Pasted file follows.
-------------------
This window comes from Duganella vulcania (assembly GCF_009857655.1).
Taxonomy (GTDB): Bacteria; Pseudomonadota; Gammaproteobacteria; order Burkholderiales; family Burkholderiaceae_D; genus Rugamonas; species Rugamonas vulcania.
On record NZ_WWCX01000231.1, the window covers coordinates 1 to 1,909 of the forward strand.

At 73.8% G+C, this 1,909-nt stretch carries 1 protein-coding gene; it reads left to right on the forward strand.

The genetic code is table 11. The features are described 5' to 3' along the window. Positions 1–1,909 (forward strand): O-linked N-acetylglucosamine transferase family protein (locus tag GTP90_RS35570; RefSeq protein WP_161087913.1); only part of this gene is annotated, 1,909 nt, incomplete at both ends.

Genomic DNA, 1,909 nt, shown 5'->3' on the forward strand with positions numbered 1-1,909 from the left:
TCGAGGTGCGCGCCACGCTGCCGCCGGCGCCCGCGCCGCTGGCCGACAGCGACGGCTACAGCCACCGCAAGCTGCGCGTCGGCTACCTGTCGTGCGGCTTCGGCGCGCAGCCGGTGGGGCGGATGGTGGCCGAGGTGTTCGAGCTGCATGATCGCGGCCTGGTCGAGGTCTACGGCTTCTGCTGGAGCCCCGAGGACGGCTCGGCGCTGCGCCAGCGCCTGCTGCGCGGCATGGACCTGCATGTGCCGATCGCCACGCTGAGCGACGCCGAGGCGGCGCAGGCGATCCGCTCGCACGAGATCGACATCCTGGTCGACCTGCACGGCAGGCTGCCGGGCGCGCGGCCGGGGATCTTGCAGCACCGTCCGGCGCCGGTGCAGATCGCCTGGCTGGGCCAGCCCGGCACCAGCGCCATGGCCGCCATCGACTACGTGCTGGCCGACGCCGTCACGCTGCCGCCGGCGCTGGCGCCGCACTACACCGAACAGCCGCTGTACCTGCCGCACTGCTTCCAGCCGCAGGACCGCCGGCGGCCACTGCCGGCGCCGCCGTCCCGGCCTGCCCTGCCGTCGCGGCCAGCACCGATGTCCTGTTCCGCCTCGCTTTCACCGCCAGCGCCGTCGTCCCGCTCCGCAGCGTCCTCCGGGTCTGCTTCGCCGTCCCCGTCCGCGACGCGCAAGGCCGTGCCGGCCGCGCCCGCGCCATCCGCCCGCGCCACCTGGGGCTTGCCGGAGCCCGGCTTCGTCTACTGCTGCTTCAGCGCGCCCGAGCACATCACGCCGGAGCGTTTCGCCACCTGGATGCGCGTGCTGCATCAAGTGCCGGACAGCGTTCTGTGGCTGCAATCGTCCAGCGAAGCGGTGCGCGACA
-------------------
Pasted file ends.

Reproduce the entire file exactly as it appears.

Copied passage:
This window comes from Duganella vulcania (assembly GCF_009857655.1).
Taxonomy (GTDB): Bacteria; Pseudomonadota; Gammaproteobacteria; order Burkholderiales; family Burkholderiaceae_D; genus Rugamonas; species Rugamonas vulcania.
On record NZ_WWCX01000231.1, the window covers coordinates 1 to 1,909 of the forward strand.

At 73.8% G+C, this 1,909-nt stretch carries 1 protein-coding gene; it reads left to right on the forward strand.

The genetic code is table 11. The features are described 5' to 3' along the window. Positions 1–1,909 (forward strand): O-linked N-acetylglucosamine transferase family protein (locus tag GTP90_RS35570; RefSeq protein WP_161087913.1); only part of this gene is annotated, 1,909 nt, incomplete at both ends.

Genomic DNA, 1,909 nt, shown 5'->3' on the forward strand with positions numbered 1-1,909 from the left:
TCGAGGTGCGCGCCACGCTGCCGCCGGCGCCCGCGCCGCTGGCCGACAGCGACGGCTACAGCCACCGCAAGCTGCGCGTCGGCTACCTGTCGTGCGGCTTCGGCGCGCAGCCGGTGGGGCGGATGGTGGCCGAGGTGTTCGAGCTGCATGATCGCGGCCTGGTCGAGGTCTACGGCTTCTGCTGGAGCCCCGAGGACGGCTCGGCGCTGCGCCAGCGCCTGCTGCGCGGCATGGACCTGCATGTGCCGATCGCCACGCTGAGCGACGCCGAGGCGGCGCAGGCGATCCGCTCGCACGAGATCGACATCCTGGTCGACCTGCACGGCAGGCTGCCGGGCGCGCGGCCGGGGATCTTGCAGCACCGTCCGGCGCCGGTGCAGATCGCCTGGCTGGGCCAGCCCGGCACCAGCGCCATGGCCGCCATCGACTACGTGCTGGCCGACGCCGTCACGCTGCCGCCGGCGCTGGCGCCGCACTACACCGAACAGCCGCTGTACCTGCCGCACTGCTTCCAGCCGCAGGACCGCCGGCGGCCACTGCCGGCGCCGCCGTCCCGGCCTGCCCTGCCGTCGCGGCCAGCACCGATGTCCTGTTCCGCCTCGCTTTCACCGCCAGCGCCGTCGTCCCGCTCCGCAGCGTCCTCCGGGTCTGCTTCGCCGTCCCCGTCCGCGACGCGCAAGGCCGTGCCGGCCGCGCCCGCGCCATCCGCCCGCGCCACCTGGGGCTTGCCGGAGCCCGGCTTCGTCTACTGCTGCTTCAGCGCGCCCGAGCACATCACGCCGGAGCGTTTCGCCACCTGGATGCGCGTGCTGCATCAAGTGCCGGACAGCGTTCTGTGGCTGCAATCGTCCAGCGAAGCGGTGCGCGACA